Newtown Shootings Spur Song By Sad Teen

CHANDLER, Arizona, U.S.A. – I never really thought of myself as a songwriter until last Friday.
It was just another normal day until a girl in my choir class told me about the shootings that morning in Connecticut. At first I felt sad, but I had no idea about the number of children killed.
When I heard the details later, as an older sister and friend to many with younger siblings, my heart broke.
I posted a status on Facebook about the tragedy but within 10 second felt disgusted with myself.

I told myself, “That was pathetic, Tearza. Yeah, sure, you feel bad but this post is just going to get lost in all the other heartfelt and touching posts everyone else is writing. You can do better! But how?”
As I sat alone at my computer at home thinking about it, I turned to get my drink and noticed my little keyboard on the opposite wall.
“There you go,” said a little voice in my head.
So I pulled up a chair and began playing around with some chords. In five minutes, I had written the first verse.
I’m really glad no one was home because I just bawled the entire time. I’m not really ever the emotional sort, so it probably would have freaked out my little brother.
The rest of the song just came naturally. In 20 minutes tops, it was done.
Then I had to record it. That was the hard part.
I literally could not get through the whole thing without bursting into tears, forcing me to stop and restart.
When I finally had a cut worth keeping, I got a little choked up at the end. I tried to edit it out but somehow the editing changed my voice so it sounded like a chipmunk, so I went with the raw, uncut, unedited video.
I uploaded it to my YouTube channel within an hour and a half of arriving home from school that day. Then I posted it to my Facebook wall and waited.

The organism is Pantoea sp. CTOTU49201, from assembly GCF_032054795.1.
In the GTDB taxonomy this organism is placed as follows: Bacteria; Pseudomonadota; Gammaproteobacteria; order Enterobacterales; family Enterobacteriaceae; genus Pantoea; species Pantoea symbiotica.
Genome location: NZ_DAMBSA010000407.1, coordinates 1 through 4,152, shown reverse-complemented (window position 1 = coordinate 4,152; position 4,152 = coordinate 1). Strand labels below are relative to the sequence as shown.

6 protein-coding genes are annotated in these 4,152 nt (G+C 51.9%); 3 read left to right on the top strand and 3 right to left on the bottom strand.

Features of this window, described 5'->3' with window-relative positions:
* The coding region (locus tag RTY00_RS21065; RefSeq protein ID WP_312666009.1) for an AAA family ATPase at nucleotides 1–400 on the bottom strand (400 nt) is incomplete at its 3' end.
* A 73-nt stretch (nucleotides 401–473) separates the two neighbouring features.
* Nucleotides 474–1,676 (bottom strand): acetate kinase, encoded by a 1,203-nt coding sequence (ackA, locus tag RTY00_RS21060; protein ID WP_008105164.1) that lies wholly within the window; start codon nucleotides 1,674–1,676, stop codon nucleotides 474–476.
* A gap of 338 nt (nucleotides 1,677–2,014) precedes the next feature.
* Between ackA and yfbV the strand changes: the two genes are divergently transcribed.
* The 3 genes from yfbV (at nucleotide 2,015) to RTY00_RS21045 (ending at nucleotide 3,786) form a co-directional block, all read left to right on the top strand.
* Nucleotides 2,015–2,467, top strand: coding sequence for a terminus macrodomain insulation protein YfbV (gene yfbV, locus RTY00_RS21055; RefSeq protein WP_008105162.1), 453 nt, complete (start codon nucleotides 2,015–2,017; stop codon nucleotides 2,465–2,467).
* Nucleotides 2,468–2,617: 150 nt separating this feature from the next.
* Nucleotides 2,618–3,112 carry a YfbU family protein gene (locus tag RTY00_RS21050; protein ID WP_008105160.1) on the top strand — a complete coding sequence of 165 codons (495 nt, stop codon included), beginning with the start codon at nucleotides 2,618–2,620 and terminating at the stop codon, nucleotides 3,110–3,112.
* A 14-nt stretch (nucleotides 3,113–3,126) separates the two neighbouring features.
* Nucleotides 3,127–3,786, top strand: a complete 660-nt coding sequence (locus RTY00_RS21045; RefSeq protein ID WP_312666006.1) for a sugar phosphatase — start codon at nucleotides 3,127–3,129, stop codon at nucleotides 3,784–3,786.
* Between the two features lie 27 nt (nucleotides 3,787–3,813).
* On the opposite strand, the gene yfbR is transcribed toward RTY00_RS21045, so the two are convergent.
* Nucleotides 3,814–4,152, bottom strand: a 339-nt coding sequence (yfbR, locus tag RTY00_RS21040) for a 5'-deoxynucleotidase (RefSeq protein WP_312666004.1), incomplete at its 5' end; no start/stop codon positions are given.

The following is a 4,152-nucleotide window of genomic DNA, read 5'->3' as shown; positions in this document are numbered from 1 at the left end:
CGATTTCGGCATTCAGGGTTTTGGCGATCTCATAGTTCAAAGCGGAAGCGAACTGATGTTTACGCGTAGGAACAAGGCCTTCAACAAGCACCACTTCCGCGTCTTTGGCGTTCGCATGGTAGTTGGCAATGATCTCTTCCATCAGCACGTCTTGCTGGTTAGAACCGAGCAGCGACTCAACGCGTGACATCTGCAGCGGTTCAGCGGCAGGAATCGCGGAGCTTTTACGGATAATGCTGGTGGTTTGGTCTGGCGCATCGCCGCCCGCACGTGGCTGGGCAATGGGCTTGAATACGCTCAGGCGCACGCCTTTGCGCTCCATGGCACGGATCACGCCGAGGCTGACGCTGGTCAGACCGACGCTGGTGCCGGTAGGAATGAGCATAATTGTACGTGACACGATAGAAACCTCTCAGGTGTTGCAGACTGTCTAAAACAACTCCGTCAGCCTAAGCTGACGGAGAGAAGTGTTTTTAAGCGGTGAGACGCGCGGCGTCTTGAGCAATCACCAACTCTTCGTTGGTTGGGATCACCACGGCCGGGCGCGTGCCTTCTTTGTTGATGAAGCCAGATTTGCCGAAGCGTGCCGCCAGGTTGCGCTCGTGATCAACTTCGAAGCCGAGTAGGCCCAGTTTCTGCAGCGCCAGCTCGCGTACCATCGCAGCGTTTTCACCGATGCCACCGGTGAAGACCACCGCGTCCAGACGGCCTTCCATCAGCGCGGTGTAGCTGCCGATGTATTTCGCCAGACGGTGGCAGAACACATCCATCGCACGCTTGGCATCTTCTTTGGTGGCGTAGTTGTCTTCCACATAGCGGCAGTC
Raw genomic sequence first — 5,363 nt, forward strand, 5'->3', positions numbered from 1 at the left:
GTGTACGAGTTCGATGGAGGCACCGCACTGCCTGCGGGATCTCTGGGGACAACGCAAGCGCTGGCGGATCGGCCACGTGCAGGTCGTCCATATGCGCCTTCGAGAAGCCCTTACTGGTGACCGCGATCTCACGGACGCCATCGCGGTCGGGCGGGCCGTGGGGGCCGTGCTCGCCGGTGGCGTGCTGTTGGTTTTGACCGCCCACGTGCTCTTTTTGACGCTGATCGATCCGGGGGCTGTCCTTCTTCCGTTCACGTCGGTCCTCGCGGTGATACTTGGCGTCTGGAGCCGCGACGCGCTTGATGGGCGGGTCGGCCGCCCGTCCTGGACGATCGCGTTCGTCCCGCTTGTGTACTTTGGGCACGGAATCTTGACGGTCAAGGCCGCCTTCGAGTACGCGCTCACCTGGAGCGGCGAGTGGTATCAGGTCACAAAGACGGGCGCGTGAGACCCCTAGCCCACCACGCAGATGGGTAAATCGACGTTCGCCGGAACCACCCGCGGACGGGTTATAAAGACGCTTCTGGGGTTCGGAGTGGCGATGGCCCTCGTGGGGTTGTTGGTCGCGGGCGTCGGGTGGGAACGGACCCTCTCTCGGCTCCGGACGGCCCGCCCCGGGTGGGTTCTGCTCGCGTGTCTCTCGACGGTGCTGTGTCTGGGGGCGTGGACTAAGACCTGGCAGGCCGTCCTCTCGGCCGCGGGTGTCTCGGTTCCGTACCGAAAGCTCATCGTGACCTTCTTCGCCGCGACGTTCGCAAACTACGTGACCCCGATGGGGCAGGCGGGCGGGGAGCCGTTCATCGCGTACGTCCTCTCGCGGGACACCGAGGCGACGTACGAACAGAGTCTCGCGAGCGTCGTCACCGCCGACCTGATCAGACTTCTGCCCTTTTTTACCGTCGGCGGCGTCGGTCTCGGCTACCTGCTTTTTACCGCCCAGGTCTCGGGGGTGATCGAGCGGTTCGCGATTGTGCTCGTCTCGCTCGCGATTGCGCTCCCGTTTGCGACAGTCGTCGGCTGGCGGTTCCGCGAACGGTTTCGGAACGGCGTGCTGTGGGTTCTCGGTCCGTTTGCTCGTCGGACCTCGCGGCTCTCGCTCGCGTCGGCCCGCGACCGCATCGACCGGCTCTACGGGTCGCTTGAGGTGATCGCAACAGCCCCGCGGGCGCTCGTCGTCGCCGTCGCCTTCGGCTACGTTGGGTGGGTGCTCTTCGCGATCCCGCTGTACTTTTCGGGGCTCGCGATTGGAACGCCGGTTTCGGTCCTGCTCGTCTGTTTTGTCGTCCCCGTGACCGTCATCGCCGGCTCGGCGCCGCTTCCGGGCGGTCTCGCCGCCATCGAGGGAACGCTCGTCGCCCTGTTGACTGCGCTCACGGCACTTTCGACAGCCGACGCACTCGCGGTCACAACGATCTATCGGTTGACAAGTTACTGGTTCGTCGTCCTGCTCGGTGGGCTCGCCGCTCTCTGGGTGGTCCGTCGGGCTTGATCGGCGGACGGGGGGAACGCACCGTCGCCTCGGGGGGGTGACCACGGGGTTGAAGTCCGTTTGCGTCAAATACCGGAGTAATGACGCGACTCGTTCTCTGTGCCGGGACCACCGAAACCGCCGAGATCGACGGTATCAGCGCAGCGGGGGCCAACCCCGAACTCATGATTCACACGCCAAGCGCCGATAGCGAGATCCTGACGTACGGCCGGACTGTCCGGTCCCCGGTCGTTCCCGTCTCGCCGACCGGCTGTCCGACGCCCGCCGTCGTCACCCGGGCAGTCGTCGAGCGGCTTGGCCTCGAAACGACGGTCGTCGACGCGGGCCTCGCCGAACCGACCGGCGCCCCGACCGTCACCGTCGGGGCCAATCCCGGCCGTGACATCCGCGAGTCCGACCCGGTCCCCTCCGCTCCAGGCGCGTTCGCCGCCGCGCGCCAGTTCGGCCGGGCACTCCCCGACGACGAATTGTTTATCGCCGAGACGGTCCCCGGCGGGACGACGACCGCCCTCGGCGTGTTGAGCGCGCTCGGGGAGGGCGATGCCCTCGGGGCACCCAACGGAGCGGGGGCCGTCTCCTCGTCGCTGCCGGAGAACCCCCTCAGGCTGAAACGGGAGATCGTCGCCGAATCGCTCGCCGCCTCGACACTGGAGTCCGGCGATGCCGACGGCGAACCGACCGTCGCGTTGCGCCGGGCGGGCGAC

An hour later, when I left to go babysit, it had two “likes” on Facebook and I thought, “Great, that was a really stupid idea.”
The whole time I was babysitting, for six beautiful boys between the ages of two and 13, I couldn’t stop thinking about the killings in Newtown.
When I got home afterward, their mom told me, “Your song was beautiful. I just listened to it and shared it on my wall!”
She’s sort of like my second mom so I figured she was obligated to be nice. “I’m glad you liked it,” I said.
As we drove back to my house, we talked about how she used to be a singer and how cool it can be to perform.
When we arrived home, my own mom told me she’d also shared the song on Facebook and that lots of people liked it.
But it wasn’t until I opened my own Facebook account that I realized just what she meant. I had 28 notifications, all from people commenting, reposting, tagging and sharing my video.
I felt shocked to see the response my video had received. By then, 618 people had viewed it. Some of them messaged me that they had shared it with television networks, radio stations and even the White House.
I was so overcome that I started crying again.
Every day since, the numbers have grown. My school district superintendent even sent a link to every teacher in our district. People from all over my school came up to me saying they watched it in class. Teachers stopped me in the halls. Some told me about strangers who had watched it.
I felt shocked to see the growing response, but I could not be more happy that thousands of people all over the country have watched my song. I can’t wait to see where this goes.
Tearza Foyston is a Junior Reporter in Arizona for Youth Journalism International.